This is the final edition of “The Drift.”
But let me be clear. You see, I’m going to write the column for a long time to come, God willing. It’s just that I decided to write the final one now, while I’m still relatively young and lucid. I mean, who wants to try to come up with something strong ten or fifteen years from now? Besides, I’m writing this on board one of those rickety propeller planes and if that doesn’t bring at least a fleeting consideration of mortality, nothing will. (If you’re reading this, I landed OK. Dell hasn’t released a black-box, flight recorder model laptop yet.)
In this, my farewell column, I want to leave something special to all those terrific interactive sales professionals I’ve worked with over the years. So in the time I’ve got left before all portable electronic devices need to be powered down, here it is: The Truth about your life in sales.
1. THE OPPOSITE OF YES ISN’T NO. The opposite of yes is anything except yes. Buyers just don’t say no. To quote Guy Kawasaki, “there’s just no upside to communicating a negative decision.” If you haven’t heard yes; if you haven’t gotten true commitment – and you’re always sure when you do – then you’ve been turned down and you’ve got more work to do. Save hope for things like Middle East peace. It has no place in your forecasting.
2. FAST IS GOOD, BUT GOOD IS BETTER. All your digital appliances and constant connectivity are conspiring to make you look stupid. Just because you can respond instantly to every collection of bits that hit your e-mail or crackberry doesn’t mean you should. Some of the smartest things I ever said are things I never said. A minute or one extra reading can make all the difference in the outcome of a deal, the survival of a relationship, your career.
3. STOP ASKING “GREAT QUESTIONS” AND START BEING INTERESTED. A sales meeting isn’t the invasion of Normandy. Stop overthinking and overplanning the conversation. Human beings want to be heard and understood. They want to be appreciated and to feel interesting and wise. The very best salespeople are those who bring a warm curiosity to the meeting. They delight in learning and they listen to understand.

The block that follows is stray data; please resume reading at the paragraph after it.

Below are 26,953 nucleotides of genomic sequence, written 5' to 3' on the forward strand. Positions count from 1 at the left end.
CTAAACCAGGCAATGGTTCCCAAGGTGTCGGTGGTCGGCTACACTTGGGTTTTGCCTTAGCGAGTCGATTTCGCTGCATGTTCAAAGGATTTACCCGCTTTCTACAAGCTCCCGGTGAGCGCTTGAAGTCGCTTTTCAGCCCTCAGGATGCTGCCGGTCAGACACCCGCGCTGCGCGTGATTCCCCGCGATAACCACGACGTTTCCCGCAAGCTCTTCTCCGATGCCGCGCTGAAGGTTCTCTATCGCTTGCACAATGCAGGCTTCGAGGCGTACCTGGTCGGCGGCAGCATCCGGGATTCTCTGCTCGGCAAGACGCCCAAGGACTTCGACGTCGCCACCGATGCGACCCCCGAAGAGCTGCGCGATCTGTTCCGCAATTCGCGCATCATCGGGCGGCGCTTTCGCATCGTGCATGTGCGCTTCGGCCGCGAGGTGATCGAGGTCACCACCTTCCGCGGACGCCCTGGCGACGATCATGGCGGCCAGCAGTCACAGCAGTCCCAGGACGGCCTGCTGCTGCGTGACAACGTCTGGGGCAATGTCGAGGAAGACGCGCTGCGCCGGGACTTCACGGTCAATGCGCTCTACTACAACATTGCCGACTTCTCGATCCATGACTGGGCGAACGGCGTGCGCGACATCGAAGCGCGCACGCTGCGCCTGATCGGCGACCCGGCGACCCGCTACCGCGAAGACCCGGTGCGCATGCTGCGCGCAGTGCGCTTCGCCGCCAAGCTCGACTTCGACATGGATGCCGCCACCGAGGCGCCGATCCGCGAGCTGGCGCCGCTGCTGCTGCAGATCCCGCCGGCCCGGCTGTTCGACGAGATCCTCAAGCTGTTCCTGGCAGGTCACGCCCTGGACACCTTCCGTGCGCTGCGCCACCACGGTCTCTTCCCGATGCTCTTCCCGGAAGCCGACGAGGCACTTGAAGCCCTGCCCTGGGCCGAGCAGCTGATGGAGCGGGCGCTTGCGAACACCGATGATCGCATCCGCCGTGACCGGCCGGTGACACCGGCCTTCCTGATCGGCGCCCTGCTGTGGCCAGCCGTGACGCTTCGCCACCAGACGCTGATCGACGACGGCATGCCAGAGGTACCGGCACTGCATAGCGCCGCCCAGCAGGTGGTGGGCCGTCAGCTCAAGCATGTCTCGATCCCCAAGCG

4. WHEREEVER YOU ARE, BE THERE. Sales is a great job, but it can be pretty consuming. When you’re doing it, give it your all. But when you’re not supposed to be doing it – like, say, when you’re with your kids or visiting your aging parents – then let it alone. You don’t lose the spouse and kids because you travel or work long hours; you lose them because even when you’re there you’re not really there. We look back at the 1960s and bemoan a generation of executives who lived at work. Are we the generation who never unplugged?
5. CLIENTS AREN’T MONOGAMOUS. They don’t even get married. If you’re waiting for a moment when you’ll achieve permanence in a customer relationship, you’re baying at the moon. Your life is going to be more like the one Adam Sandler experienced in “50 First Dates.” Assume you’ve got to keep proving yourself and making them fall in love with you all over again, every single day.
6. IF YOU’RE NOT DIFFERENT, YOU’RE DONE. Never forget that every customer has seen hundreds of predictable salespeople and thousands of lame PowerPoint slides before you walk in the door. If you can be only one thing, for God’s sake be unique. Think about the things that a “salesperson” would ordinarily do at a given moment… and then do just the opposite. If you’re not unique, it won’t matter how good you are because you’ll never really be heard anyway.
7. TRAJECTORY IS MORE IMPORTANT THAN MASS. All those statistics you’ve collected about the size of your audience and your share of the market don’t mean much. Nobody wants to know how much the car weighs; they want to know where it’s going. This is where real vision and leadership matter in a sales organization. If you can’t tell a good story about where your company is going, ask your leadership. If they don’t know, then you’ve got bigger problems than your next sale.
8. ACHIEVEMENT IS TERRIFIC, BUT JOY IS LASTING. Sure, make your numbers. But don’t think that numerical success alone will sustain you. Look at the ten most “successful” people you know and you’ll find that they’re all constantly finding little sources of joy. A great business friendship. A terrific meeting. Mentoring somebody. When your kids grow up they may not know or remember much about the details of your career. But they’ll remember whether you loved your work or not.
9. STOP FIXING YOUR WEAKNESSES. Bad management is like bad education. It’s all about bringing up that “C” on the report card. If you hate getting up in front of a room of 20 people and think you suck at it, you probably do. Build on your strengths instead. Help your manager understand the things that you’re really good at and ask her to help you plan your success based on them. That’s what great managers do. And don’t you deserve a great manager?
10. THERE IS NO NUMBER 10. When you’ve said enough, stop. Quit while you’re ahead.
It’s been great writing for you. And it will be again.
Send your comments and questions directly to Doug Weaver